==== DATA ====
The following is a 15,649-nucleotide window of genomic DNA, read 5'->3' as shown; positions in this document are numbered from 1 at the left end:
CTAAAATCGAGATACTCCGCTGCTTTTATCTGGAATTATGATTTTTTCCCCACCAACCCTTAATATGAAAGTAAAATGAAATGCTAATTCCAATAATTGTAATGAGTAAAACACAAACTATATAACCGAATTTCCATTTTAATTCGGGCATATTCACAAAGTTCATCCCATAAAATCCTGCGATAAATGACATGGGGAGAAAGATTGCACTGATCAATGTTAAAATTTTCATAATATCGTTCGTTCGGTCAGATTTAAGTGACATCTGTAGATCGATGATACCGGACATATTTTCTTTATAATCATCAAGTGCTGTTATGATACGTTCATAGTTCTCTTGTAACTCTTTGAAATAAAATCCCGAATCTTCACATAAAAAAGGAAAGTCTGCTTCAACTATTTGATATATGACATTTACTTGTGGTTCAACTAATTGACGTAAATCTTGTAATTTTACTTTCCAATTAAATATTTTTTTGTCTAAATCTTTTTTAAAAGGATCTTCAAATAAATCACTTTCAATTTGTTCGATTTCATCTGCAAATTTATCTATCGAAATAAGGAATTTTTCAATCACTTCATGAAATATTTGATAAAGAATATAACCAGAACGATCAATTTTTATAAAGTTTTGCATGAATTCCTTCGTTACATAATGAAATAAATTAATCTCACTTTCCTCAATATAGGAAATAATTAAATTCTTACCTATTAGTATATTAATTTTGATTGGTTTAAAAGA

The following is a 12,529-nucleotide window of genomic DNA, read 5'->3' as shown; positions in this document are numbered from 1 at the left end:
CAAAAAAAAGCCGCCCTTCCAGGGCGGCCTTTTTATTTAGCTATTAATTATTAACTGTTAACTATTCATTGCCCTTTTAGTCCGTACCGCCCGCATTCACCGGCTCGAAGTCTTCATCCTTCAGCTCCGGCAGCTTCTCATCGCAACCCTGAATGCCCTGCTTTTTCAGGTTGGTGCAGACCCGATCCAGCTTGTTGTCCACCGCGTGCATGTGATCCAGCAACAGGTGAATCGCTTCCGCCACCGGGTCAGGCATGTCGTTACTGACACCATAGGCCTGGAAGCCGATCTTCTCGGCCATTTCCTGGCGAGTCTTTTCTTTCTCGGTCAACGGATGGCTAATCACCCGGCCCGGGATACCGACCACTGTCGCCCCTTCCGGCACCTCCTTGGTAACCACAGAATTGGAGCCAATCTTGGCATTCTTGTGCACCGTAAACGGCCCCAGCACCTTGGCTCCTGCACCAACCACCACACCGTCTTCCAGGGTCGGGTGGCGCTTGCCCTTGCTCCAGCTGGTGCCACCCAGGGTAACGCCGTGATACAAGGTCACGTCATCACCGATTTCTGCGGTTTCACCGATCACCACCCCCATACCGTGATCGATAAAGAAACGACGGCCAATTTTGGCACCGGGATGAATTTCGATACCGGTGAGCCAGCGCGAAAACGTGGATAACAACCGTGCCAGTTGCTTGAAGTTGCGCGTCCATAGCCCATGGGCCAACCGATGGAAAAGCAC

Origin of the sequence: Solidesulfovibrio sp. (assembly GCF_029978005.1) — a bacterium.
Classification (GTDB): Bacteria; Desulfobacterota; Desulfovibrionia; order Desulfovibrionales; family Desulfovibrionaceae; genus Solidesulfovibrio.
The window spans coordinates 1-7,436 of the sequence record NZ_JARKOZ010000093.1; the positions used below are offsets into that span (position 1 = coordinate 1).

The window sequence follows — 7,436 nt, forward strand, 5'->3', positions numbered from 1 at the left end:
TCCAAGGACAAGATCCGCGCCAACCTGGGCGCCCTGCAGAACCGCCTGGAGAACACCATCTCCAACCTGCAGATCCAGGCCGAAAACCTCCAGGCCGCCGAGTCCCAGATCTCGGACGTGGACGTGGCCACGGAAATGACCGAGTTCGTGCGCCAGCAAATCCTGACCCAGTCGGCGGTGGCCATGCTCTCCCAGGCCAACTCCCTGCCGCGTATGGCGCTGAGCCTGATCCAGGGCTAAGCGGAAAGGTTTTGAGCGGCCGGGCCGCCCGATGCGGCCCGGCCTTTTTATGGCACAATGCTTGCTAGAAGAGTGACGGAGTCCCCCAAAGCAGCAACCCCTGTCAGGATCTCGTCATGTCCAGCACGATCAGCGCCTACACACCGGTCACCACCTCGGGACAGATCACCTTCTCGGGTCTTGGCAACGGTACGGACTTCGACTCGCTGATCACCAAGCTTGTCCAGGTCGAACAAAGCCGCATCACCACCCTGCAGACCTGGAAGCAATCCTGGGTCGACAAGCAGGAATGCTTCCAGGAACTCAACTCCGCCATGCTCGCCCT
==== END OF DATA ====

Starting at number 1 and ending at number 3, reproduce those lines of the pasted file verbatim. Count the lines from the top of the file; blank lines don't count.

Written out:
The following is a 15,649-nucleotide window of genomic DNA, read 5'->3' as shown; positions in this document are numbered from 1 at the left end:
CTAAAATCGAGATACTCCGCTGCTTTTATCTGGAATTATGATTTTTTCCCCACCAACCCTTAATATGAAAGTAAAATGAAATGCTAATTCCAATAATTGTAATGAGTAAAACACAAACTATATAACCGAATTTCCATTTTAATTCGGGCATATTCACAAAGTTCATCCCATAAAATCCTGCGATAAATGACATGGGGAGAAAGATTGCACTGATCAATGTTAAAATTTTCATAATATCGTTCGTTCGGTCAGATTTAAGTGACATCTGTAGATCGATGATACCGGACATATTTTCTTTATAATCATCAAGTGCTGTTATGATACGTTCATAGTTCTCTTGTAACTCTTTGAAATAAAATCCCGAATCTTCACATAAAAAAGGAAAGTCTGCTTCAACTATTTGATATATGACATTTACTTGTGGTTCAACTAATTGACGTAAATCTTGTAATTTTACTTTCCAATTAAATATTTTTTTGTCTAAATCTTTTTTAAAAGGATCTTCAAATAAATCACTTTCAATTTGTTCGATTTCATCTGCAAATTTATCTATCGAAATAAGGAATTTTTCAATCACTTCATGAAATATTTGATAAAGAATATAACCAGAACGATCAATTTTTATAAAGTTTTGCATGAATTCCTTCGTTACATAATGAAATAAATTAATCTCACTTTCCTCAATATAGGAAATAATTAAATTCTTACCTATTAGTATATTAATTTTGATTGGTTTAAAAGA

The following is a 12,529-nucleotide window of genomic DNA, read 5'->3' as shown; positions in this document are numbered from 1 at the left end: